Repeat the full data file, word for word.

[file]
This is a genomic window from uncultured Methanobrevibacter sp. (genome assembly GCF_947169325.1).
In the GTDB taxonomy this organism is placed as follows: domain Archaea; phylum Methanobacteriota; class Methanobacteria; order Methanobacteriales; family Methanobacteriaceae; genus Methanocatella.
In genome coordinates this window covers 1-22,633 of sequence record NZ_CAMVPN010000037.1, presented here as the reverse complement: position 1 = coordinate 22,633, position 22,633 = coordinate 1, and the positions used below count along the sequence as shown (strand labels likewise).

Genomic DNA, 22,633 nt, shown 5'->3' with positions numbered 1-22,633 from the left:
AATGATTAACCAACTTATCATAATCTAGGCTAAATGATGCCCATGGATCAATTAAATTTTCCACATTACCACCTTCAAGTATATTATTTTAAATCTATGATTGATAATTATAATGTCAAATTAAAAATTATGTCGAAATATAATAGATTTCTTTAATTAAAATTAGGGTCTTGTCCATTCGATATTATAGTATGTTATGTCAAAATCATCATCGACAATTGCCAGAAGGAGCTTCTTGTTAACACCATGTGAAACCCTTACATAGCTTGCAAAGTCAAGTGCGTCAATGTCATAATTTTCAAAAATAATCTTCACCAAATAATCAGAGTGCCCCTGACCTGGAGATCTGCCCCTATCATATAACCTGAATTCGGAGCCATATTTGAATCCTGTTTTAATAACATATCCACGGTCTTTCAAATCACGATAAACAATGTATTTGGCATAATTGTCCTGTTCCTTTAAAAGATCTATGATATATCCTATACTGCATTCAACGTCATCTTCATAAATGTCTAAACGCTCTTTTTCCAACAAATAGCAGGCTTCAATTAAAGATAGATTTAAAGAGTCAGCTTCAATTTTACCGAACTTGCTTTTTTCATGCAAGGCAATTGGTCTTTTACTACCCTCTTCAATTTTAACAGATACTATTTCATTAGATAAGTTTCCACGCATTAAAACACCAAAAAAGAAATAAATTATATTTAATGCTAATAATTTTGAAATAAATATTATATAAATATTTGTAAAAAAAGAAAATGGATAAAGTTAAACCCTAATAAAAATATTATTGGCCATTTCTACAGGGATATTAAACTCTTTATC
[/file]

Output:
This is a genomic window from uncultured Methanobrevibacter sp. (genome assembly GCF_947169325.1).
In the GTDB taxonomy this organism is placed as follows: domain Archaea; phylum Methanobacteriota; class Methanobacteria; order Methanobacteriales; family Methanobacteriaceae; genus Methanocatella.
In genome coordinates this window covers 1-22,633 of sequence record NZ_CAMVPN010000037.1, presented here as the reverse complement: position 1 = coordinate 22,633, position 22,633 = coordinate 1, and the positions used below count along the sequence as shown (strand labels likewise).

Genomic DNA, 22,633 nt, shown 5'->3' with positions numbered 1-22,633 from the left:
AATGATTAACCAACTTATCATAATCTAGGCTAAATGATGCCCATGGATCAATTAAATTTTCCACATTACCACCTTCAAGTATATTATTTTAAATCTATGATTGATAATTATAATGTCAAATTAAAAATTATGTCGAAATATAATAGATTTCTTTAATTAAAATTAGGGTCTTGTCCATTCGATATTATAGTATGTTATGTCAAAATCATCATCGACAATTGCCAGAAGGAGCTTCTTGTTAACACCATGTGAAACCCTTACATAGCTTGCAAAGTCAAGTGCGTCAATGTCATAATTTTCAAAAATAATCTTCACCAAATAATCAGAGTGCCCCTGACCTGGAGATCTGCCCCTATCATATAACCTGAATTCGGAGCCATATTTGAATCCTGTTTTAATAACATATCCACGGTCTTTCAAATCACGATAAACAATGTATTTGGCATAATTGTCCTGTTCCTTTAAAAGATCTATGATATATCCTATACTGCATTCAACGTCATCTTCATAAATGTCTAAACGCTCTTTTTCCAACAAATAGCAGGCTTCAATTAAAGATAGATTTAAAGAGTCAGCTTCAATTTTACCGAACTTGCTTTTTTCATGCAAGGCAATTGGTCTTTTACTACCCTCTTCAATTTTAACAGATACTATTTCATTAGATAAGTTTCCACGCATTAAAACACCAAAAAAGAAATAAATTATATTTAATGCTAATAATTTTGAAATAAATATTATATAAATATTTGTAAAAAAAGAAAATGGATAAAGTTAAACCCTAATAAAAATATTATTGGCCATTTCTACAGGGATATTAAACTCTTTATC